It's happening so fast that it is difficult, if not impossible, to keep up with all that is being written about 3D Printing these days, but in a certain sense, one may take that as a bit of corroboration that the phenomenon itself - which has been around for a while - is being deliberately promoted by the powers that be. That "directed meme" as the Daily Bell might call it, is itself an indicator of something else perhaps, namely, that at least some of the "young Turks" in the otherwise "good old boys" club of the "powers that be" are at least learning how to use the internet as a means of "meme promotion," for you'll note that most of the chatter about it is coming from websites, information sites dedicated to the topic, and various agencies promoting it. If so, we can only say, "it's about time" they got a clue, for it's a great deal easier to promote "directed memes" via the internet, and it's a lot cheaper than paying lamestream media cinderblockheads to talk about it.
That said, we're going to indulge in some more of our trademark "high octane speculation" regarding the following articles, and some dot-connecting between them, and additionally, between them and the phenomenon of transhumanism(and thanks to Ms. P.H, Ms, K.N., and Mr. K.L. and many others for sharing these stories):
Like all new technologies, futurologists are having a field day predicting and hypothesizing a variety of uses for the new technology, with the subtext always being "Get yours and get started today." But here, I suspect, we're dealing with more. Consider the implication of 3d printing for space exploration. We've already blogged on this site about the fact that 3D printers have already successfully printed functioning rocket parts (including nozzles), and these have been tested successfully. The boon to manufacturing is rather obvious, for one could bring materials into orbit, but actually print them, manufacture them, in space, using the technology. But now something else is being suggested: 3d printing could perform an important role in terraforming parts of other planets, with Mars being the planet of first choice. (And consider the implications of the discovery on the moon Titan of an ingredient, propylene, of common plastic, coupled with a 3d printing capability on that planet. See Ingredient of Household Plastic Found in Space). To put it succinctly, 3D printing could fulfill at least one of the transhumanist dreams, as enunciated by the premier advocate of the "heaven" scenario, Ray Kurzweil. Kurzweil suggested that the extension of human-machine interfaces to space probes could literally result in a kind of extension of human consciousness and observation throughout celestial space. It just conceivably might result in a vast reduction of the cost of creating space probes, as well as creating habitable dwellings, in space or other planets.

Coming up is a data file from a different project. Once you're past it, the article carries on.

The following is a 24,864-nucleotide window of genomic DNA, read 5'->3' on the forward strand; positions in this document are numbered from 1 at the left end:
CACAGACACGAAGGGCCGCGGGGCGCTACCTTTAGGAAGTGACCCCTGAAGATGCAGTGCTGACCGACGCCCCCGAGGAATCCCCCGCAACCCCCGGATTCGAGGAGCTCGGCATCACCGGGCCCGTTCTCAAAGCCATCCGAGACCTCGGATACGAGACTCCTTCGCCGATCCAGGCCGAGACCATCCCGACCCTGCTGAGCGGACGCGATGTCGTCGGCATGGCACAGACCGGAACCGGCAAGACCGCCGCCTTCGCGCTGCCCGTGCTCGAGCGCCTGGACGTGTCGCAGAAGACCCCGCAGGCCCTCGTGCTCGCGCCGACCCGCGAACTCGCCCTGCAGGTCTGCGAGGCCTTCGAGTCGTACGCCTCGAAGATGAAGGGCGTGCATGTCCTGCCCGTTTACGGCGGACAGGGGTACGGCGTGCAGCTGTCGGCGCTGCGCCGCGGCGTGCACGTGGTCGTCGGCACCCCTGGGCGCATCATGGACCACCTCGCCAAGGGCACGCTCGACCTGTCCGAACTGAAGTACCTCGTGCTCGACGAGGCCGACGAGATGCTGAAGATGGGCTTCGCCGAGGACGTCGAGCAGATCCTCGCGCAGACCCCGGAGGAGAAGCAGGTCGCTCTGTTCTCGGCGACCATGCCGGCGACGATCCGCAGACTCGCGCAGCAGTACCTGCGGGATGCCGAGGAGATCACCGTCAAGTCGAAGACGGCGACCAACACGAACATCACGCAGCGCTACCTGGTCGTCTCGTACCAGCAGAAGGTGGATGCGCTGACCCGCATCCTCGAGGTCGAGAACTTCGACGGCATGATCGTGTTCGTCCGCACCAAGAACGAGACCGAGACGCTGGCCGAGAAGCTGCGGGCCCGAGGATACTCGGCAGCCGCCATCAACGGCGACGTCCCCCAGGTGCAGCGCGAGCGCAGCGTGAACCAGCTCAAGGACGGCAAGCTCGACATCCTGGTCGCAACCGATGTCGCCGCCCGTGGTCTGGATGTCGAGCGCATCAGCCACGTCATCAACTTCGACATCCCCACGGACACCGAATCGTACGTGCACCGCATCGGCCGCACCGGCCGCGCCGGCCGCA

Now, couple that with the implication for defense manufacturing. Spare parts - including, as we have seen in other blogs here, body parts - could literally be "made to order" right on the battlefield provided the right materials are ready to hand. Drones, we are informed, have already been made via 3d printing, and the article hints that China is developing the technology in an attempt to take another "great leap forward" in terms of its naval technology. But, project all this into the issue of space defense. If one can imagine 3d "terraforming" and dwelling creation,one can similarly imagine the creation of space bases, robotic and otherwise. Indeed, as we have noted here, there seems to be, amid all the "meme promotion", a subtle counterpoint that is also being promoted, and that is 3d printing in conjunction with all matters pertaining to space manufacturing. Add DARPA's robotic soldiers to the mix, and you get the idea.
But why include an article and video on cuneiform tablets and 3d printing?
I've suggested on this site that the Baghdad Museum looting was not accidental, and that it was an inside job, and I've raised questions about the alleged return of "everything" that was stolen. Search around, and you'll find little mention of the stolen cuneiform tablets. Now, with 3d scanners, and printers, it becomes possible for all those tablets to be examined, not just by one team of scholars/translators, but by several... it is the ultimate way of sharing that insider knowledge of whatever it was they were looking for in the deserts of Mesopotamia. For the first time, 3d printing allows the possibility that various collections of untranslated tablets that exist at various locations around the world, can be examined together.
I suspect that it was already being done...quietly, and away from prying eyes. And maybe 3d printing would allow whatever might be found in some off planet library, to be beamed here, to be printed here.
See you on the flip side.